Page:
The reputation of your restaurant does more than you think. Along with attracting customers to dine with you, it’s also a big factor in whether younger employees consider working for you.
This was one of the findings in recent research from the National Restaurant Association Educational Foundation (NRAEF), in partnership with the Center for Generational Kinetics, to look at the attitudes of Gen Z—the 61 million young adults of working age who are currently aged 16 to 21.
Recruiting and retaining these workers is crucial as older staff retire. So, working on your reputation can score you double points. Gen Z, says Rob Gifford, executive vice president, NRAEF, cares about perceptions of the restaurant both as a place to eat and whether it’s an ethical and responsible employer.
Part of that reputation comes down to the training and career path a restaurant can provide. The research showed that Gen Z want careers, not just jobs, and 32 percent of those surveyed aspire to be restaurant managers and 34 and want to be owners and operators. Nearly 40 and want to advance to upscale restaurants. And to climb the ladder, be it within a restaurant, or within the industry, this generation appreciates employers that give them training and skills.
They want to be recognized for their work. “They want to get feedback for their efforts and want to be rewarded,” Gifford says.
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What also helps them appreciate their jobs, perhaps as they’re thinking of career mobility, is having a mentor, which 53 percent of the surveyed Gen Z population said they’ve had, though women and part-time workers are less likely to have had a mentor.
“Mentors can come in many shapes and sizes,” Gifford says. “It’s someone in the company who takes an interest in them and their professional development and their life’s trajectory; it could be a peer; it could be someone senior who doesn’t supervise them; or it could be their supervisor. It’s just about a sense of the mentor being invested in them and their wellbeing, both while they’re in that company and after they leave.”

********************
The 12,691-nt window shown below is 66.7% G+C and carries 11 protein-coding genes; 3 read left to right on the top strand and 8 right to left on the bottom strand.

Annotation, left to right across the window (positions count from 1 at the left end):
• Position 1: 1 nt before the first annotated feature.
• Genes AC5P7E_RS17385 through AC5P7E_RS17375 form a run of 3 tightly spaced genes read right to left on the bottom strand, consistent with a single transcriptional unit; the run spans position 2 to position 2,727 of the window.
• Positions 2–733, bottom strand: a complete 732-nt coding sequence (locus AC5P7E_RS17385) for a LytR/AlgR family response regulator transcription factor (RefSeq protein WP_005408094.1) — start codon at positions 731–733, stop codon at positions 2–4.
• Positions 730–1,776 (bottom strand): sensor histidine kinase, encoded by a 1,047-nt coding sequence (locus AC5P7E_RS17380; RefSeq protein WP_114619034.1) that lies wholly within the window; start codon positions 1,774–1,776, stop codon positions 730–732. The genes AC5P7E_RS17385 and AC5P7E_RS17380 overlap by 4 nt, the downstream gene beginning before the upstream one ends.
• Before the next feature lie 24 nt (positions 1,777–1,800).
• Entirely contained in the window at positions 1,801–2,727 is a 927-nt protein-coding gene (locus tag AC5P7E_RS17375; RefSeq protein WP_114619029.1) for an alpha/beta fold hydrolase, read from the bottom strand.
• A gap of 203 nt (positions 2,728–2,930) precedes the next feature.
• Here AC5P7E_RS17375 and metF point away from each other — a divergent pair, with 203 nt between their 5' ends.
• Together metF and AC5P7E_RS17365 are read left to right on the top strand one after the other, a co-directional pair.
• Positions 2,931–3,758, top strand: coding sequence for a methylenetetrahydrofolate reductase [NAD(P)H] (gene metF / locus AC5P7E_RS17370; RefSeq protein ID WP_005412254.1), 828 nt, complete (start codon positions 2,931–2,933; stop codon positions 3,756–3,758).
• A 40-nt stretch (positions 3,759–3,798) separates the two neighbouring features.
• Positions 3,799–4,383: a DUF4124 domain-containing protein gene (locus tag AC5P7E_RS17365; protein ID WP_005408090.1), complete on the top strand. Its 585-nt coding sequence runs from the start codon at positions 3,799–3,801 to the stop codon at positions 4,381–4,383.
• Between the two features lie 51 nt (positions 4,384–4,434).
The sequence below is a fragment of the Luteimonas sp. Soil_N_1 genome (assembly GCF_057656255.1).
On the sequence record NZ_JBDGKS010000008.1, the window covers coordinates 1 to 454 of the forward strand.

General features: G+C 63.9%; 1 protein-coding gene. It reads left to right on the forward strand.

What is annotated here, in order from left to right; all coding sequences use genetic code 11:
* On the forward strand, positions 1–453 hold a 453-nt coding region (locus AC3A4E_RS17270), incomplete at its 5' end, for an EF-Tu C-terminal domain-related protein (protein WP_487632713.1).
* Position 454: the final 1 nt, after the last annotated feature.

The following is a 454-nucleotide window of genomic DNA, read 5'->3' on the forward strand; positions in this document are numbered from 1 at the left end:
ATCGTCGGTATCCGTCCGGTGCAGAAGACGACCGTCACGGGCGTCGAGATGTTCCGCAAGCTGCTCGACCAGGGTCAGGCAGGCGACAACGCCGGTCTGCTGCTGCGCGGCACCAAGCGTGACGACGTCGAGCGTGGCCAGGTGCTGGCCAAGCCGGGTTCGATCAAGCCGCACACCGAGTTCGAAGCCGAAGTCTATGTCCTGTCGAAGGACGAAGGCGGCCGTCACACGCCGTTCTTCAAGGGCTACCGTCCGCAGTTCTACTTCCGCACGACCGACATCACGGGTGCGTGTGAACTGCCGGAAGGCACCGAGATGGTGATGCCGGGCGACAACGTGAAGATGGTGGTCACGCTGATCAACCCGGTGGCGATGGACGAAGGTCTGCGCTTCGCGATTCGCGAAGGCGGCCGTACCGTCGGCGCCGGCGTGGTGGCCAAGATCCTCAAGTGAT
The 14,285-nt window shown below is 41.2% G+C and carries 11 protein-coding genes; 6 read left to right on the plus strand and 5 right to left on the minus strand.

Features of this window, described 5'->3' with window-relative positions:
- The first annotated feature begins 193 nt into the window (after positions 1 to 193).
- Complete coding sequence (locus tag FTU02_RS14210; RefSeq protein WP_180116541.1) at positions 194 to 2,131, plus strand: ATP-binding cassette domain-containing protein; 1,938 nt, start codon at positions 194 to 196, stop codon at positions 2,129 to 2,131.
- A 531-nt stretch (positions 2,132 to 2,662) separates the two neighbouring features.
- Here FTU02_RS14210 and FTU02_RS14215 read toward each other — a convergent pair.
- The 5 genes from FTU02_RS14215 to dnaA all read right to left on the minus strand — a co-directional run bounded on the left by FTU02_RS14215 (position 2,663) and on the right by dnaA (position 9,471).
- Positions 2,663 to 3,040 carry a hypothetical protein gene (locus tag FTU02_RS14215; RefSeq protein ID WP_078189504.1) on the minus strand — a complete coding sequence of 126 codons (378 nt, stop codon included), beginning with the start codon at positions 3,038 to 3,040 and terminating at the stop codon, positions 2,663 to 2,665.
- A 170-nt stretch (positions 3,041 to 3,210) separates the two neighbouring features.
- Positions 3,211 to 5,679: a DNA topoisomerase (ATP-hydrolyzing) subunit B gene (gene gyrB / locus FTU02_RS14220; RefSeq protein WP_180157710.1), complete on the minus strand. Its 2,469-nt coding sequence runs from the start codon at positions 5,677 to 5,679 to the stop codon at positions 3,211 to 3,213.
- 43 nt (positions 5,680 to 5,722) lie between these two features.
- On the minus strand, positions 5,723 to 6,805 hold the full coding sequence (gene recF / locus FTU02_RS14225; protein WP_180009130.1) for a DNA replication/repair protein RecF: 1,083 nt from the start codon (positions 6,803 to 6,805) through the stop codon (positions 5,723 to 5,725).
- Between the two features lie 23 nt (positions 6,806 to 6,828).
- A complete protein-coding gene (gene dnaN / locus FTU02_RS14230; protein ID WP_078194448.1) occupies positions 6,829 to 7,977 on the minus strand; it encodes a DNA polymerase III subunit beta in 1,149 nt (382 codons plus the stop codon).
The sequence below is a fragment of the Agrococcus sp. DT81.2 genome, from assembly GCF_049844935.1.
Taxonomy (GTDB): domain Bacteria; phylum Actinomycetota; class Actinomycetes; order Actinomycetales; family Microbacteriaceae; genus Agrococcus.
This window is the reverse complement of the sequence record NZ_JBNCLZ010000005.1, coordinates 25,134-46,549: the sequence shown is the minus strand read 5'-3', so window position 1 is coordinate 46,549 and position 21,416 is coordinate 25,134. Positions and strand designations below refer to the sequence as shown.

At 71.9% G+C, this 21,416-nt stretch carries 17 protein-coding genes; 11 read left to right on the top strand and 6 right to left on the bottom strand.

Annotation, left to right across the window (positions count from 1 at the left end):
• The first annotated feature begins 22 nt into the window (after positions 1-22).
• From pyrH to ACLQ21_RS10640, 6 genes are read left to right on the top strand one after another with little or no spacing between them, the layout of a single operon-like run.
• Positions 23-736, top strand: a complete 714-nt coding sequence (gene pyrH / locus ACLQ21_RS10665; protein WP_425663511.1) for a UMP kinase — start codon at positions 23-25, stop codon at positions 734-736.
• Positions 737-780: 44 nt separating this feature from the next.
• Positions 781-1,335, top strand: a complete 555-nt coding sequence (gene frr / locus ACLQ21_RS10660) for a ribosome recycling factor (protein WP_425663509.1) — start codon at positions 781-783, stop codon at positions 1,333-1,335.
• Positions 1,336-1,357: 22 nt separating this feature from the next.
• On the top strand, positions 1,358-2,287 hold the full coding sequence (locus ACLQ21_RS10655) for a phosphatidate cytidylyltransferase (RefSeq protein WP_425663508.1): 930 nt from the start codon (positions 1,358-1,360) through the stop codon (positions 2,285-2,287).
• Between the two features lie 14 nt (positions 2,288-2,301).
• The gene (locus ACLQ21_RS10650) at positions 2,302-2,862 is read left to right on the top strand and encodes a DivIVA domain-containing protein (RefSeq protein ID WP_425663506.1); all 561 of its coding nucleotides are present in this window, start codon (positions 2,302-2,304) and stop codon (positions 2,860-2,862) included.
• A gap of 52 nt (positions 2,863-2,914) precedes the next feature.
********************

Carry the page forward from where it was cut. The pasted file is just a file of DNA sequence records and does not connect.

Of the surveyed, more than 40 percent said mentors are essential to giving them confidence and the professional skills necessary to advance their careers.
Restaurant concepts should embrace the philosophy of mentorship, he says, especially since there’s a benefit to them of mentoring a youngster: Those young employees, he explains, “will have more stickiness with that existing workforce and be more inclined to stay at a place where people care about them and believe in them.” This in turn, leads to more cohesion in a restaurant’s team, he says, and less recruiting and training. “There are all kinds of advantages.”
Gifford also points out that having a mentor has a direct correlation with rising within a company, since research has shown that 80 percent of millennials in management had a mentor. And for the mentor him, or herself, “it can be extremely rewarding,” he says, “to help someone who’s younger or less experienced grow and meet their potential."
Always important: money
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Always important: money
Not to be forgotten, compensation of course plays a part in how happy Gen Z employees are in their jobs, though it’s not the be-all and end-all.
More than half of the surveyed Gen Z generation said they expect to make more money in the first three months and receive a promotion within the first year of a job.
“They’re also not particularly patient in terms of compensation and would hope after three months or so after starting in a job, they’d get some kind of payment review and some kind of increase,” Gifford says. “On top of that, they’d hope to have increased responsibilities or have a pay increase within the first year.”
However, they do want their restaurant jobs to offer flexibility, and, Gifford says, “one of the greatest strengths the industry has is the potential for shift flexibility.”
There a few extras Gen Z are keen on finding in their restaurant employ: a job that keeps them active; working with a diverse group of people (and management that’s accepting of them all); jobs that allow them to be creative; and work that’s constantly new and different.
When it comes to negatives, the two biggest downsides to working in the restaurant industry, according to Gen Z, were the stress of the industry, due to the pace; and negative customer interactions.
It’s time to give these employees a chance—they want to succeed, and be better themselves. And they have way more positive things to say about the restaurant industry than they do negatives.